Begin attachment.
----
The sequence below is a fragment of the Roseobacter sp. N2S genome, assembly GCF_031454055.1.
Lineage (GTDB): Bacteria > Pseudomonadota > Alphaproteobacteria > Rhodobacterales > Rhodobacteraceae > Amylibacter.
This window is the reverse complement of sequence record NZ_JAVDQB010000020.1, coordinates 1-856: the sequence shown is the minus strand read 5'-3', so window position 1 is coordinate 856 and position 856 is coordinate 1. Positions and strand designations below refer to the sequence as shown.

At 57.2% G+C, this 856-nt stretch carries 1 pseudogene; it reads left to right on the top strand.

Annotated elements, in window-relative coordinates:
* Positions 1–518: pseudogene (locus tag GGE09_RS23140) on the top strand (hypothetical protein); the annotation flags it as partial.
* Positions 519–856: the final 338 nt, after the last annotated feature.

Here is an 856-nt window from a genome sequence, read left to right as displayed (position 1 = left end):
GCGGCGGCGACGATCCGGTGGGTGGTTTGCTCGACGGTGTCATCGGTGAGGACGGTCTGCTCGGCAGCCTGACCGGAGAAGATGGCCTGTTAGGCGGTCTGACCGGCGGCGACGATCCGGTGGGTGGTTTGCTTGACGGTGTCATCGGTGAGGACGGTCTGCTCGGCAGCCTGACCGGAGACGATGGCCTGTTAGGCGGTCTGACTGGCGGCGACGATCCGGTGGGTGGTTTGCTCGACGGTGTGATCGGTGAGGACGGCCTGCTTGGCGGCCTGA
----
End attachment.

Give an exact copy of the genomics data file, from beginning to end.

The sequence below is a fragment of the Roseobacter sp. N2S genome, assembly GCF_031454055.1.
Lineage (GTDB): Bacteria > Pseudomonadota > Alphaproteobacteria > Rhodobacterales > Rhodobacteraceae > Amylibacter.
This window is the reverse complement of sequence record NZ_JAVDQB010000020.1, coordinates 1-856: the sequence shown is the minus strand read 5'-3', so window position 1 is coordinate 856 and position 856 is coordinate 1. Positions and strand designations below refer to the sequence as shown.

At 57.2% G+C, this 856-nt stretch carries 1 pseudogene; it reads left to right on the top strand.

Annotated elements, in window-relative coordinates:
* Positions 1–518: pseudogene (locus tag GGE09_RS23140) on the top strand (hypothetical protein); the annotation flags it as partial.
* Positions 519–856: the final 338 nt, after the last annotated feature.

Here is an 856-nt window from a genome sequence, read left to right as displayed (position 1 = left end):
GCGGCGGCGACGATCCGGTGGGTGGTTTGCTCGACGGTGTCATCGGTGAGGACGGTCTGCTCGGCAGCCTGACCGGAGAAGATGGCCTGTTAGGCGGTCTGACCGGCGGCGACGATCCGGTGGGTGGTTTGCTTGACGGTGTCATCGGTGAGGACGGTCTGCTCGGCAGCCTGACCGGAGACGATGGCCTGTTAGGCGGTCTGACTGGCGGCGACGATCCGGTGGGTGGTTTGCTCGACGGTGTGATCGGTGAGGACGGCCTGCTTGGCGGCCTGA